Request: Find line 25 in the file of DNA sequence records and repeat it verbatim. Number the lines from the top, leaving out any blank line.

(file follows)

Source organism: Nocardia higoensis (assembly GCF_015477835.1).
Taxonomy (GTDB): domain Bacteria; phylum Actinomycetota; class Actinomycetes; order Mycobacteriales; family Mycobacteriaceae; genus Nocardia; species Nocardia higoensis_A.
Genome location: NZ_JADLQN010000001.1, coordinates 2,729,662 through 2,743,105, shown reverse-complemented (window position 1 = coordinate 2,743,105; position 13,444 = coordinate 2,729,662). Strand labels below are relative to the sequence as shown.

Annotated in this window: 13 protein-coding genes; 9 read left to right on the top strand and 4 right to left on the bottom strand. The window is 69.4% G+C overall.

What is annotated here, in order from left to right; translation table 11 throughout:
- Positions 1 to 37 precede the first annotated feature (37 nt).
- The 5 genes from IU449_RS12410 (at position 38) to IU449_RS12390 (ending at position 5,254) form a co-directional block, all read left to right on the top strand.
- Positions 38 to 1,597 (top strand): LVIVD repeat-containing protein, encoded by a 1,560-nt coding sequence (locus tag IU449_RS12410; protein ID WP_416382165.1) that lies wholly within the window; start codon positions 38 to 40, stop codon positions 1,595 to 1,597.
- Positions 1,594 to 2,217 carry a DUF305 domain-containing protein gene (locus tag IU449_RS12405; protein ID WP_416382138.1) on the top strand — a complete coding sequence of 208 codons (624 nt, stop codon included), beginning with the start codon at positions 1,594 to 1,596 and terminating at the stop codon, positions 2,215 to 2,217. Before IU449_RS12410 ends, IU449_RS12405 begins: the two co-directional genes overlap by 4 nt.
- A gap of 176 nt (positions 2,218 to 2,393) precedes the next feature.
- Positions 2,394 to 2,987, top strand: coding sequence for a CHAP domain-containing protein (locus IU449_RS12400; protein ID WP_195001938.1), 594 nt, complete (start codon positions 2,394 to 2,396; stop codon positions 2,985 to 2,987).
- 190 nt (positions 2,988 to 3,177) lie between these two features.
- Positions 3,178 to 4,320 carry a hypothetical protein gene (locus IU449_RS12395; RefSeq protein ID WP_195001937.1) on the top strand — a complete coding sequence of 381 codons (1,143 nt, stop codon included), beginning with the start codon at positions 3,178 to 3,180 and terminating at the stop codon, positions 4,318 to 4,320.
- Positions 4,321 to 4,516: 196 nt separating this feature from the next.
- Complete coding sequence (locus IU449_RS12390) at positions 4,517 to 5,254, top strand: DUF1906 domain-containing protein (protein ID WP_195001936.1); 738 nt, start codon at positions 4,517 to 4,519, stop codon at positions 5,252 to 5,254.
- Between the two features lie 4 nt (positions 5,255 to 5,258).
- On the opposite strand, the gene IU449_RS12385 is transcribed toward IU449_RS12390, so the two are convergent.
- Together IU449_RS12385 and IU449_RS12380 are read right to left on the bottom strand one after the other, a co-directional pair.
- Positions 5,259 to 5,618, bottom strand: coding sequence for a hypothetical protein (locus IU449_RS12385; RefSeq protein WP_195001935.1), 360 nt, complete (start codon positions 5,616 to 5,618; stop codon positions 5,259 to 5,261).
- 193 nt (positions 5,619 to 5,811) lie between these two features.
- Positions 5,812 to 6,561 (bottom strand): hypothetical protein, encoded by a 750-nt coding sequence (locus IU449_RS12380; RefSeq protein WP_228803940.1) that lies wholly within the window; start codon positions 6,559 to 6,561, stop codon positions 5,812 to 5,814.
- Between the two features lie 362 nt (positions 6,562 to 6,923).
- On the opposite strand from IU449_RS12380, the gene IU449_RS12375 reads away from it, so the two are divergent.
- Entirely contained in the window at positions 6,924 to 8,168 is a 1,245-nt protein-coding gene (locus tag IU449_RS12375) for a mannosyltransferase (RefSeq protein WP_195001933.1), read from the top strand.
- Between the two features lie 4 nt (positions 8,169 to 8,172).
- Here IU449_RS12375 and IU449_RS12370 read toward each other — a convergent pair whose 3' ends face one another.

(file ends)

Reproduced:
- Between the two features lie 4 nt (positions 8,169 to 8,172).